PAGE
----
All Stories, General Fiction

Brought Down by Y by Marco Etheridge

Philosophy 101 saved my life. A weird thing to say, I know, but it’s mostly true. Maybe it’s more accurate to say that my sleazy professor taught me how to stay alive. Of course, that knowledge was passed on accidentally. Professor Tomlinson’s teaching methods consisted of smoking dope and trying to screw his female students, me included. Any actual learning was purely circumstantial.

Back to philosophy saving my life, because I know that’s hard to swallow. We can skip past Descartes and his boring mirror image Kierkegaard. I think therefore I am; I am therefore I think; so pointless. Attention, old dead white guys: No one cares what you thought or were, regardless of what order you did it in.

So yeah, the course was incredibly boring. I was considering lifting the vintage cheerleading skirt for Tomlinson—one time only—so I could skip the rest of his lectures with a passing grade. Luckily for me, we banged into nihilism before I had to bang his ancient yuppie ass. Nihilism threw me the life-ring of nothingness.

I was born smack in the middle of Gen-Y. My Gen-X parents named me Ashley, which puts me top of the name list for a pathetic generation. The Boomers feasted on the fat of the land, Generation X gnawed the bones, and the Millennials were left with an empty table. Nothing and nihilism; suddenly it all made sense.

I embraced my new philosophy as a guiding beacon, a searchlight devoid of intrinsic value, meaning, or purpose. It offered me a clear rejection of the past with no need for moral or political baggage. I did not matter, nothing I did mattered, and no one cared. Welcome to the reality of Generation Y.

My time done; Academia kicked me to the curb. I had a worthless bachelor’s degree, forty-thousand in student debt, and a new-found freedom. Fat lot of good any of those things did me. Which is why I ended up working at Keyes, Howard, & Brand, an assistant to Mister Keyes personal assistant.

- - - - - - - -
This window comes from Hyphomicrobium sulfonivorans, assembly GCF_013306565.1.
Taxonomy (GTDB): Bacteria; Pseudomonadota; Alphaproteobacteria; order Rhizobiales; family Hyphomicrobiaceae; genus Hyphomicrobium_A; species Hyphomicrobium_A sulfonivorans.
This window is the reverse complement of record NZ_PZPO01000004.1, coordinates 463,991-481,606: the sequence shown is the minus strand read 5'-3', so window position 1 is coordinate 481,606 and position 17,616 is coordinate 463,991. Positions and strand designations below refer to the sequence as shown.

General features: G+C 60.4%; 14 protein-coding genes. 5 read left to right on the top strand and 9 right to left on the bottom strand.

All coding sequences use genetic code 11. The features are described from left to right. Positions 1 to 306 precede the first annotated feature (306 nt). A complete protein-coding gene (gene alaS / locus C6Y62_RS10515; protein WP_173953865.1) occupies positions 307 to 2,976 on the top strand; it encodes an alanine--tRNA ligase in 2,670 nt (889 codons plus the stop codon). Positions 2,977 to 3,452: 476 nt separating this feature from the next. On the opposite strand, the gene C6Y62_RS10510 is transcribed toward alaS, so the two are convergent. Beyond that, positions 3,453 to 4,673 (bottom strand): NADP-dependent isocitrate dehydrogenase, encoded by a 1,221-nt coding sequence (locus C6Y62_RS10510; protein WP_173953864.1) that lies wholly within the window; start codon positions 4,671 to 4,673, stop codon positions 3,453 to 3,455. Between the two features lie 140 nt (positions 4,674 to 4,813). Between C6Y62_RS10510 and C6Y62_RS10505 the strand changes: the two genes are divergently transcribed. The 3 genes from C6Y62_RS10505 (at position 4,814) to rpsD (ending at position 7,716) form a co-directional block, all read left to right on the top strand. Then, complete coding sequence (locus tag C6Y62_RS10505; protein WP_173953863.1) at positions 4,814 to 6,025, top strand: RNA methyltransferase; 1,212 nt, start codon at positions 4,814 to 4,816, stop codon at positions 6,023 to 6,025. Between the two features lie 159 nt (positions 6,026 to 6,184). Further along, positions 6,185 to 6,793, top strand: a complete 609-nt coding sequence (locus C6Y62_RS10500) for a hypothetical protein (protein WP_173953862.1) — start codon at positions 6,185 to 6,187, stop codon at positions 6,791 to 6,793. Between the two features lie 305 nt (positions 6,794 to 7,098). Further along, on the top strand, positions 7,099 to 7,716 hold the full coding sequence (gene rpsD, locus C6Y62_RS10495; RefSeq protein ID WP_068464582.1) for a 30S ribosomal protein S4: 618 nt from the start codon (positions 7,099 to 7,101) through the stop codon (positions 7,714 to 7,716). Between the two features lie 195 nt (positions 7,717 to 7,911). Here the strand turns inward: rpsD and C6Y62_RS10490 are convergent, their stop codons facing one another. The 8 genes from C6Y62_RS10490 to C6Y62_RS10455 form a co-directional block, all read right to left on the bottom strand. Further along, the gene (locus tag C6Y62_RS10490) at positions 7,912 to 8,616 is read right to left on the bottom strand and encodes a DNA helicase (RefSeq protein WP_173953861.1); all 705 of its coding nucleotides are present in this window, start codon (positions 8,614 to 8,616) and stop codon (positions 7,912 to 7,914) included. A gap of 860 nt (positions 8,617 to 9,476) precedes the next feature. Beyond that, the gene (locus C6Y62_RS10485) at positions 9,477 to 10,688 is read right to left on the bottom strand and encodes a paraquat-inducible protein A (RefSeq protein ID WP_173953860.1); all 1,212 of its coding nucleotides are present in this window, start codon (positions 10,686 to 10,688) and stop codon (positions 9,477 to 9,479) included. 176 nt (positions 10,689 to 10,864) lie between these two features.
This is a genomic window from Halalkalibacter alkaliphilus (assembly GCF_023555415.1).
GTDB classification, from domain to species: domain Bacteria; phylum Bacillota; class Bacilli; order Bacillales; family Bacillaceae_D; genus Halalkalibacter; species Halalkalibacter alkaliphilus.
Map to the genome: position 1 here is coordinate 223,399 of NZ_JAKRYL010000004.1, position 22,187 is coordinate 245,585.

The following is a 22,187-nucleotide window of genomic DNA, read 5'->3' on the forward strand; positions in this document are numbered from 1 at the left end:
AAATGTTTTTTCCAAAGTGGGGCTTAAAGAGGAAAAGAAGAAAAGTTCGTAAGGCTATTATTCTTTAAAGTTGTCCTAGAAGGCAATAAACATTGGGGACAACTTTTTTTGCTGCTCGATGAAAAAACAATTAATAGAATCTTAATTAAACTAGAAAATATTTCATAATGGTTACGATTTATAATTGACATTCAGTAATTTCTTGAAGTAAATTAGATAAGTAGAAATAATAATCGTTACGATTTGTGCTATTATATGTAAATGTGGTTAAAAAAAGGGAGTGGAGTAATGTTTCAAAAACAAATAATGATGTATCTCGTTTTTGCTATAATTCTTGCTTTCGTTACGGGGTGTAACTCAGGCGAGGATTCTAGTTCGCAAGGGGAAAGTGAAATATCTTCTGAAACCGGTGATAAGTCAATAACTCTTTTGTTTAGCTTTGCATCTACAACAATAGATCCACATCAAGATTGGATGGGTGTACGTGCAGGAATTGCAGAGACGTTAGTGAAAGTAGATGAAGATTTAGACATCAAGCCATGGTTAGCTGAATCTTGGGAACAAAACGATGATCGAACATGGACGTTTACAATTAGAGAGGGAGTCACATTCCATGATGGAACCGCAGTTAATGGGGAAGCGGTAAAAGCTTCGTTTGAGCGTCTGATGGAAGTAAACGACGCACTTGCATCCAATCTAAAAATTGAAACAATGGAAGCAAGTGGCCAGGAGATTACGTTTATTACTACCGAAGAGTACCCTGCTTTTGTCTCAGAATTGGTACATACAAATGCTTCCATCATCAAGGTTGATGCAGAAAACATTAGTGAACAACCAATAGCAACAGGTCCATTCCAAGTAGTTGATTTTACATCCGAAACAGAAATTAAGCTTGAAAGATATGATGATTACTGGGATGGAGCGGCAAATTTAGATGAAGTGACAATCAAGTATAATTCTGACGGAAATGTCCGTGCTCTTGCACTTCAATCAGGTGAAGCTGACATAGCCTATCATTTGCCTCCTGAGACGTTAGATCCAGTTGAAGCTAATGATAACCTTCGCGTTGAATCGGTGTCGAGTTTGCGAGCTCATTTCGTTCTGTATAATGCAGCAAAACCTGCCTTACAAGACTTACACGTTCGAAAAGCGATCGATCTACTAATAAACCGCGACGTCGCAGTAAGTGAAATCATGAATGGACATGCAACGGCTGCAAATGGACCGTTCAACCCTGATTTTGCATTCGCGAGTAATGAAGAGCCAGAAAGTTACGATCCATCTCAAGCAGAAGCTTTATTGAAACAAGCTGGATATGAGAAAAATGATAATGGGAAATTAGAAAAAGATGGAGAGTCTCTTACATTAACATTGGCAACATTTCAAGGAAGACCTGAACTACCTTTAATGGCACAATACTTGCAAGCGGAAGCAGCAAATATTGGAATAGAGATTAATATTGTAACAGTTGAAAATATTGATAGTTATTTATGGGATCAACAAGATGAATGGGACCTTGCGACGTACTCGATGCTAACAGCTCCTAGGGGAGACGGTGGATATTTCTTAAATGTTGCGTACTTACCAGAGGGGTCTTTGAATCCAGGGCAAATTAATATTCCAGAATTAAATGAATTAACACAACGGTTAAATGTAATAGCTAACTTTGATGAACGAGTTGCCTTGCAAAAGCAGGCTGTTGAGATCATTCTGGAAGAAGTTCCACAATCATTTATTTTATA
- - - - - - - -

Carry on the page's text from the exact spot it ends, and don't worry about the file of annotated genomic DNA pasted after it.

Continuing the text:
Keyes, Howard, & Brand sounds like an Ivy League law firm, but it’s not. The company pimps social media advertisement designed to shear the public sheep of their dwindling disposable incomes.

Melanie is my boss. She is also Lowell Keyes personal assistant. She takes care of all his needs, including weekend junkets to the Bahamas aboard the company jet. I don’t get invited to the Bahamas. I’m an office grunt.

The hierarchy of the advertising world is still a big fat patriarchy. Fly all the rainbow flags you want; it doesn’t change the facts. Old white guys run everything. Mister big-shot-partner Lowell Keyes screws my boss Melanie, both literally and figuratively. Melanie is pissed off because her gym-toned flesh is starting to sag, and she knows that Bloomingdales train won’t run forever. So, she dumps her shit on me, usually in the form of a heavy file folder.

Why the hell anyone still uses paper files is beyond me. It’s like these dinosaurs have never heard of cloud storage. Lowell Keyes, or Lizard-Man as I call him, has a huge file room all to himself.

The place is downright creepy, like something out of a bad British movie. Rows of oak filing cabinets, dark wood paneling, old brass lamps that make more shadow than light, and all of it four times the size of my shitty apartment. I spend my workday creeping up and down the aisles of that mausoleum, stepping and fetching for Melanie.

My minion desk sits outside the paneled doorway that leads into the file room. Like I’m guarding a portal or something. The doorway beside my desk may be the only way in, but there is another door set back in the shadows of the far wall. It’s narrow, wedged in between two filing cabinets, and made of dark oak like everything else in the room. There’s a brass plaque in the center of the door. The plaque is engraved with a symbol, a triangle with a circle inside of it.

Three years slinking around that creepy room and not once did I see that door open, much less what was behind it. Three years of fetching the file on the Morris or the Barnes account. Life would have stayed a lot simpler if that door had never opened. But it did open. That’s what doors do. Just remember, nothing matters, at least not in any meaningful way.